The performance in July was stable, the bureau said.

Growth of private investment also ebbed to 6.9 percent in the first seven months of the year, suggesting small and medium-sized firms still face challenges in accessing financing. Private investment accounts for about 60 percent of overall investment in China.

Retail sales pulled back, too, but growth remained in the double-digits for the fifth month in a row, suggesting consumption will continue to overtake factory output and investment as the biggest growth driver of the economy, a key policy goal for Beijing.

Retail sales expanded 10.4 percent in July on-year, down from June’s 11 percent and forecasts for a 10.8 percent rise. But while car sales remained solid, automakers cut back production.

Concerns about the outlook for domestic demand resurfaced last week after Beijing reported weaker-than-expected import and export data.

Though some economists chalked up softer imports to seasonal or one-off factors such as bad weather, others said it may be a sign that China’s trade growth peaked in the second quarter and is now on a downward trend.

Beijing is targeting growth of around 9 percent in fixed asset investment for 2017, and expects retail sales to increase about 10 percent.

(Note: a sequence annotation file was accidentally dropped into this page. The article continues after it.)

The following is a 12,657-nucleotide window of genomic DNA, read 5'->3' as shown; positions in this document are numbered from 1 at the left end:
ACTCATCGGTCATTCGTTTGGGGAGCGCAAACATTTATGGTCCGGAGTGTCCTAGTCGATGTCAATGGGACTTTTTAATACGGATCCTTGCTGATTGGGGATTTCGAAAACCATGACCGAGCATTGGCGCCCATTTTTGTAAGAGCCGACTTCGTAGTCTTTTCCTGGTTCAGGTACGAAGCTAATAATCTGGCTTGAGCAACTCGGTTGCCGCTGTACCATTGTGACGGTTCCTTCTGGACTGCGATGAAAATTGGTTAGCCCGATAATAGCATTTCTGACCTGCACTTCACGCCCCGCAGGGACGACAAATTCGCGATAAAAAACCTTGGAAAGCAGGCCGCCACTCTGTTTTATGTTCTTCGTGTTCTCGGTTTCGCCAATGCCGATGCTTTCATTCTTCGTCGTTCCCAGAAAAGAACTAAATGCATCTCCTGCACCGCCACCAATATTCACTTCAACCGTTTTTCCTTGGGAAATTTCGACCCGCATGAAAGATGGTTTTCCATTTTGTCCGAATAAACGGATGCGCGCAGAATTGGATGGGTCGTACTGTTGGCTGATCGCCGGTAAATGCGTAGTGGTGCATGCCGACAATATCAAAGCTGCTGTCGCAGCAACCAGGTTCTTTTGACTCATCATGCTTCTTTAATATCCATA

“Combined with the previously released data on trade, demand and production in July visibly slowed in July,” said Li Qilin, an analyst with Minsheng Securities.

“As for the property market, it will continue to face downward pressure as projects are completed, with September and November key months to watch.”

HAS CHINA’S GROWTH PEAKED?

China has surprised most pundits this year, with the economy growing a faster-than-expected 6.9 percent in the first half, turbo-charged by heavy government spending, a hot housing market and record bank lending last year that has added to a rapid-build-up in debt.

That momentum should ensure the government handily meets its full-year growth target of around 6.5 percent.

Analysts have insisted that cracks will appear eventually, leading to a modest slowdown, but have repeatedly pushed back the timing in the face of resilient data.

A government crackdown on riskier types of lending has driven a slowdown in credit growth and pushed up financing costs, which are expected to weigh on businesses.

Average lending rates edged up to 5.67 percent in June from 5.53 percent in March, China’s central bank said on Friday in its second-quarter policy report, adding it will continue working to fend off risks to the financial system. (For highlights of the PBOC’s report, see

A revival in exports from China and other Asian economies may also be under a cloud.

U.S. President Donald Trump is expected later on Monday to turn up pressure on Beijing and order an investigation into some of its trade practices, though that does not necessarily signal any concrete action anytime soon.


Reporting by Elias Glenn and Ryan Woo; Additional reporting by Yawen Chen, Stella Qiu and Kevin Yao; Editing by Kim Coghill (Reuters)